Noah Rosenfarb: Yeah, that’s a great story. And how about if we turn to the internal and external stakeholders in a company? So, going beyond management team and talking about an aggregate process, either with key customers with your inventory base. What would you say are some of the best practices there?
Peter Christman: Well, I don’t think – first of all, you handle the stakeholders the say way you would handle talking about exit strategy with executives and family, okay. Again, you’ve got to lay out on the table the reasons why you want to sell and you got to make sure all of the stakeholders are in sync as to potential outcomes and you’ve got to get collaboration and agreement that they’re acting as one in this process. And you’ve got to get that out on the table beforehand because, Noah, everything I’m talking about, and why I’m emphasizing from my 30-some years and experience in investing banking, why it’s so important to get this stuff out on the table before a transaction and while you’re in the planning stage because one you start that process, decisions are very hard to make when you’re under the pressure of a letter of intent or you’re going through due diligence or you’re going through documentation. That’s why you can make better decisions when you’re not there yet…
Noah Rosenfarb: … So maybe you could speak to the numbers and the statistics and why do you think, you know, you’re the original exit planning coach and there’s people behind you that have kind of – beating the same drum. Why isn’t it more widely accepted and more widely practiced?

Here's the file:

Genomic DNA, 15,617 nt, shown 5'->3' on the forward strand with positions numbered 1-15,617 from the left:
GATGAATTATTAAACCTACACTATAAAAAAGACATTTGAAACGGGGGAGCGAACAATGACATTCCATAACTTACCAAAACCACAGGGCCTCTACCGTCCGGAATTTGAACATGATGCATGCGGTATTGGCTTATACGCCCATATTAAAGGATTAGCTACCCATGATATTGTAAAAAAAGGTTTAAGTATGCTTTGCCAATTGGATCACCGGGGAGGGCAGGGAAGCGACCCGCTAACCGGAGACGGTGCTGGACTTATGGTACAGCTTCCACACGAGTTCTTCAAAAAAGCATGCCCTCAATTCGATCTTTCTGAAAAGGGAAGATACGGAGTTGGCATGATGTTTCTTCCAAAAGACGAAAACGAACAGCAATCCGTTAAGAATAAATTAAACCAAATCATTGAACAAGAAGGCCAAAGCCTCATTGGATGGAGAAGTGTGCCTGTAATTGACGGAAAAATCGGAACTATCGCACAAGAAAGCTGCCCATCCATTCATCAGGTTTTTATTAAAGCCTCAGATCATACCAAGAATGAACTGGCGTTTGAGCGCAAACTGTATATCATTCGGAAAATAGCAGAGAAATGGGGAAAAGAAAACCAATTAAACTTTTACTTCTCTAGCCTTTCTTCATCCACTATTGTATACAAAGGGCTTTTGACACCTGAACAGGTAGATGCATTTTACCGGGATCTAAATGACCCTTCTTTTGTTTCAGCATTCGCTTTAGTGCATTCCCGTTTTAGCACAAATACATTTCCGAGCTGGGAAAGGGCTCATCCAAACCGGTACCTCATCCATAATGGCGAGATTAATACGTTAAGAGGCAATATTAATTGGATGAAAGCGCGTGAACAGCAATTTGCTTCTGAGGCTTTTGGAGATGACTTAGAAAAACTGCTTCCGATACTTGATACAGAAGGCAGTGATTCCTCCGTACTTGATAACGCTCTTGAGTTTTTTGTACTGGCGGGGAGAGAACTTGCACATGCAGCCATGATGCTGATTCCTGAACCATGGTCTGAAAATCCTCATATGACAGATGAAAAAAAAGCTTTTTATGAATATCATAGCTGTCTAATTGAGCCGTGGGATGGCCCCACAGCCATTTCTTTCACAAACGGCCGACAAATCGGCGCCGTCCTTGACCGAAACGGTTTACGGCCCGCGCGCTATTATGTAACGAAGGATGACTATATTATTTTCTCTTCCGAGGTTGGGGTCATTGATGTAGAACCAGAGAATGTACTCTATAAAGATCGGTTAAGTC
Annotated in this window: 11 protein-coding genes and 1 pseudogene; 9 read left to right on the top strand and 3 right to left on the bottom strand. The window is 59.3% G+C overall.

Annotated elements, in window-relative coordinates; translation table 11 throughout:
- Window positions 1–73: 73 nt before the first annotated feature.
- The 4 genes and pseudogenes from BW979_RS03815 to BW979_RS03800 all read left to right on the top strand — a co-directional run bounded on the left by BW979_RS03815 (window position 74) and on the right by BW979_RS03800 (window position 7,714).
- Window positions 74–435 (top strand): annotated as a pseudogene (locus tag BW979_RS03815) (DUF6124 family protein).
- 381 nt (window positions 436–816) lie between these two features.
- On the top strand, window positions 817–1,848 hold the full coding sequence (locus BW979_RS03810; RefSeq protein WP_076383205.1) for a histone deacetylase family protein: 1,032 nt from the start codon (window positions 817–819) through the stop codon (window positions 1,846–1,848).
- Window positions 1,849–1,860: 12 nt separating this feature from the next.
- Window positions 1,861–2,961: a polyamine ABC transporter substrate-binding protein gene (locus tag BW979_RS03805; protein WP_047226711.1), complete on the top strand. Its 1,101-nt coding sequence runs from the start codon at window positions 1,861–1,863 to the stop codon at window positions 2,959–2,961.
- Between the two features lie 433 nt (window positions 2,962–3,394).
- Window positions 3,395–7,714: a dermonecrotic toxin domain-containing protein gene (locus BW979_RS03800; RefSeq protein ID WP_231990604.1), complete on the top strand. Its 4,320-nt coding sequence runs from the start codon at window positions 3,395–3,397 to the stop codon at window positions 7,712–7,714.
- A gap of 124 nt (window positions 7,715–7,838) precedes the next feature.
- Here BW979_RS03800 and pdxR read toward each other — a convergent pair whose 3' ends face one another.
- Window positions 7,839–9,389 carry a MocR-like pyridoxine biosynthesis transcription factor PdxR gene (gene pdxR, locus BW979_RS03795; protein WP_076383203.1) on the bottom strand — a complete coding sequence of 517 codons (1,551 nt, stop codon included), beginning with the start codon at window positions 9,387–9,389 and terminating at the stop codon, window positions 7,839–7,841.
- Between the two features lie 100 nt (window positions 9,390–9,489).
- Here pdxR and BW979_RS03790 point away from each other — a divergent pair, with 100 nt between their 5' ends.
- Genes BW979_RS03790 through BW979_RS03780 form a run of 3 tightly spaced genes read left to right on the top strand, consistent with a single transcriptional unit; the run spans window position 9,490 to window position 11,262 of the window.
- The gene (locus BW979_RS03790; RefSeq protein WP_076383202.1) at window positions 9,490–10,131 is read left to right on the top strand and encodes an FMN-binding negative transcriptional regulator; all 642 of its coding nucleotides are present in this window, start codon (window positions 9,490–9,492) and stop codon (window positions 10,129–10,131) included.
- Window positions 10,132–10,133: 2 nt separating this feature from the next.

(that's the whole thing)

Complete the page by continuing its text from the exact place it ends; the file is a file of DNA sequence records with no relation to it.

Peter Christman: That’s a good question. I think the reason for it is that the business owner’s advisors have not been trained in exit planning. You know, it’s really kind of a new discipline. It’s only been around for the last 12 to 13 years and it’s still being developed. As you know, we train certified business owners in exit planning, but I think the biggest problem is the education of business advisors in having them help business owners through the exit planning process. And part of that is educating a business owner on what should be done and so forth.
And so a lot of business advisors are very insecure in handling this. In light, you know, you’re a CPA and an accountant, and I’m afraid to say that your profession, you know, a lot of times, they don’t like to lose clients. So they’re not very proactive in helping a business owner in their exit plan, and they should be because the business owner’s going to do it one way or the other.